The iconoclastic British designer rose to fame dressing the Sex Pistols when punk took off in the 1970s.
Remembering Vivienne Westwood: ‘The rebel who was never without a cause’
His life and career – in pictures
Dame Vivienne Westwood, the pioneering British fashion designer who played a key role in the punk movement, has died in London at the age of 81.
Westwood died “peacefully, surrounded by her family” in Clapham, south London, on Thursday, her representatives said in a statement. He continued to do the things he loved, including designing, working on his book and making art “until the last moment,” they added.
Her husband and creative partner Andreas Kronthaler said: “I will continue to hold Vivienne in my heart. We have been working to the end and she has given me a lot to keep going. Thanks sweetie.”
Born in Tintwistle, near the town of Glossop, Derbyshire, in 1941, Westwood moved with her family to London in 1957, where she attended art school for one term. A self-taught designer with no formal fashion training, Westwood learned to make clothes as a teenager by following patterns and tearing apart second-hand clothes she found in markets to understand cut and construction.
She met band manager Malcolm McLaren in the 1960s while working as a primary school teacher after separating from her first husband, Derek Westwood. The couple opened a small shop on Kings Road in Chelsea in 1971 which became a haunt of many of the bands they outfitted, including the Sex Pistols, who were managed by McLaren.
Her provocative and sometimes controversial designs came to define the punk aesthetic, and Westwood would go on to become one of Britain’s most celebrated fashion designers, blending historical references, classic tailoring, and romantic flourishes with harsher, and at times, messages. , openly political.
The Westwood and McLaren outlet changed its name and focus several times, including rebranding as Sex (the pair were fined in 1975 for “indecent display” there), as well as Worlds End and Seditionaries.
Westwood’s first show, in 1981, for her Pirates collection, was an important step for the punk rebel to become one of the most celebrated stars in the fashion world. But she still found ways to surprise: her Statue of Liberty corset in 1987 is considered to have started the “underwear as outerwear” trend.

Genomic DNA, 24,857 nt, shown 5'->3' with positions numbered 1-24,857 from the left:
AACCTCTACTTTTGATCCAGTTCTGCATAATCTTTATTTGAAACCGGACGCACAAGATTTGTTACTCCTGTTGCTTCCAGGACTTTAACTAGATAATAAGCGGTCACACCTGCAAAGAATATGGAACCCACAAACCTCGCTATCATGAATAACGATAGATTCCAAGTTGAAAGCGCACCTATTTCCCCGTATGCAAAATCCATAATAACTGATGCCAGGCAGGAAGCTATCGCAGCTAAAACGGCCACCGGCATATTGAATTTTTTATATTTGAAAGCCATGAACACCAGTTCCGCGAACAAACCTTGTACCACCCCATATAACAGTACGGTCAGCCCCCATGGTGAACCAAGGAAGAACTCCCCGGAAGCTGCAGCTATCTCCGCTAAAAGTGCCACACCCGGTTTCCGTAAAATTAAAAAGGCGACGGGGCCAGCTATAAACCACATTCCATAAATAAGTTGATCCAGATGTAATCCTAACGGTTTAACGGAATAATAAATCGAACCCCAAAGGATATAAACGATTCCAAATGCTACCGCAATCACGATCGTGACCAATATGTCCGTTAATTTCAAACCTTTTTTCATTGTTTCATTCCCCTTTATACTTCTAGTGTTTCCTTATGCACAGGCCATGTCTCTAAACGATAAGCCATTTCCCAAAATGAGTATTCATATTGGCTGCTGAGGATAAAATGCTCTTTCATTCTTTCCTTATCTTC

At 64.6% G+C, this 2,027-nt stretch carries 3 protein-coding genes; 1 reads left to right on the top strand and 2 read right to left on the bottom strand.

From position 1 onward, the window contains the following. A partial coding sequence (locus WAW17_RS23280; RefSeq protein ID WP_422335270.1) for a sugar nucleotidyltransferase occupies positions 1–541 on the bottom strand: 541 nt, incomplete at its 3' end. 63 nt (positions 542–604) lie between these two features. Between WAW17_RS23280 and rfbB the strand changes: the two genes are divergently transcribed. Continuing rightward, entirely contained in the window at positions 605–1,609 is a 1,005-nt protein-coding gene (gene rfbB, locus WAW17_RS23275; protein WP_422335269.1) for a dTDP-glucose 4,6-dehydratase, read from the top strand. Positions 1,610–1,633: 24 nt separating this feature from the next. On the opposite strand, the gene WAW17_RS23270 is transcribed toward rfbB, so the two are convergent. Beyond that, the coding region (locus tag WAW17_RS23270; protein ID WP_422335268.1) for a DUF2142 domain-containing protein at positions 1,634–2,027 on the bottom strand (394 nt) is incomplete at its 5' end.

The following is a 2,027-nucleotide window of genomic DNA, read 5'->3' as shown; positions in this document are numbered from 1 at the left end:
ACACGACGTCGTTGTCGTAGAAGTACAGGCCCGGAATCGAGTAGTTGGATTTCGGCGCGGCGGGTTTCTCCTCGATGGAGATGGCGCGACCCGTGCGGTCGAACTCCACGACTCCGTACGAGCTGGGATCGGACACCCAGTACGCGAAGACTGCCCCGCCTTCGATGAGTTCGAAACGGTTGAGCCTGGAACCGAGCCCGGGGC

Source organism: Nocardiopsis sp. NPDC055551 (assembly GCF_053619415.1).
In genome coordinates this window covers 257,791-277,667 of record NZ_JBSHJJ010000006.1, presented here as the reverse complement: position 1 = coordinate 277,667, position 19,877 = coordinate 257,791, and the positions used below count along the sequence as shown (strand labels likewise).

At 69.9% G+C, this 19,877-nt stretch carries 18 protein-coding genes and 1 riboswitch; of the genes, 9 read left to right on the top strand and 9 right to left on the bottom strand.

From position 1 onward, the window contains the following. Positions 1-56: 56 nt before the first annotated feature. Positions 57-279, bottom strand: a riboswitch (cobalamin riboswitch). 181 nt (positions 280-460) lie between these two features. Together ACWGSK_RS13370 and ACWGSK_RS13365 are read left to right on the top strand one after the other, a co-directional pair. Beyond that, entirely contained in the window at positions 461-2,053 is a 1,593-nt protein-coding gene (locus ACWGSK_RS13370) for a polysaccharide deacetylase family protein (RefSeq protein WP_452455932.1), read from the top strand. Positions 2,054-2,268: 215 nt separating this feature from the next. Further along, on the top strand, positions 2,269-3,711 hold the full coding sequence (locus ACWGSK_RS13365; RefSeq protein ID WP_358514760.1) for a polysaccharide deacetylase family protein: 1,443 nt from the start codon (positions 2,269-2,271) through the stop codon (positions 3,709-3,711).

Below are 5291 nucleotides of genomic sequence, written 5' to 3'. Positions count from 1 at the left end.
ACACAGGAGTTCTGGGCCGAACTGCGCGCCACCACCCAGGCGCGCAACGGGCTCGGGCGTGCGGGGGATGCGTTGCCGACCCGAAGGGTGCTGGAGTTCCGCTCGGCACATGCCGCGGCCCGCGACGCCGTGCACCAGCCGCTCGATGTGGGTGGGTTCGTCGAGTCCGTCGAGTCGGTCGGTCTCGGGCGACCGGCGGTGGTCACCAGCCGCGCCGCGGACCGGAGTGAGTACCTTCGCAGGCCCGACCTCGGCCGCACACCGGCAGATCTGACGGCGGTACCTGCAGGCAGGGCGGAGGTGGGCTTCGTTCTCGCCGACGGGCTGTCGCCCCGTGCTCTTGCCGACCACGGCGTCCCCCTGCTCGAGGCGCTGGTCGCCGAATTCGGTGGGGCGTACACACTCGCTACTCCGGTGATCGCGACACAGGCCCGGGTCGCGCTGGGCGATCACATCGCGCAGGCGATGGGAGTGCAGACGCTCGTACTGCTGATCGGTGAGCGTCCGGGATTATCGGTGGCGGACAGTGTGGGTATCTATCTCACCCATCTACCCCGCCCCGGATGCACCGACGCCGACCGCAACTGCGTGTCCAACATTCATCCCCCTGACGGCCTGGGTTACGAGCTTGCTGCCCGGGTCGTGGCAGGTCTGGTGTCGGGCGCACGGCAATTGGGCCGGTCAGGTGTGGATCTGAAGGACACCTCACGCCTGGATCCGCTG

Even as Westwood’s design empire grew into a multimillion-dollar business, the designer never lost her activist streak. In 1989, she posed for the cover of Tatler magazine dressed as Margaret Thatcher, with a caption that read: “This woman was once a punk.” He later told Dazed Digital: “Margaret Thatcher had ordered the suit she was wearing from Aquascutum, but then she cancelled.”
From his early punk days, Westwood remixed and inverted images drawn from the British monarchy. When she was awarded an Order of the British Empire medal in 1992, the designer wore a sober gray skirt suit to accept the honor from Queen Elizabeth II. Outside Buckingham Palace, she twirled the waiting photographers, revealing to everyone that she hadn’t been wearing any panties.
Westwood was invited in 2006 to receive the even more auspicious designation of Dame Commander of the British Empire.
In the mid-2000s, Westwood turned his political attention to the climate crisis. In 2007, he published a manifesto titled Active Resistance to Propaganda, in which he wrote: “We have a choice: to become more educated and therefore more human, or not to choose, to be the destructive and self-destructive animal, the victim of our own cunning (To be or not to be).”
As an anti-consumerist, Westwood gleefully undermined his own business interests. In 2010, he told AAP: “I just tell people to stop buying clothes. Why not protect this gift of life while we have it? I don’t take the attitude that destruction is inevitable. Some of us would like to stop that and help people survive.”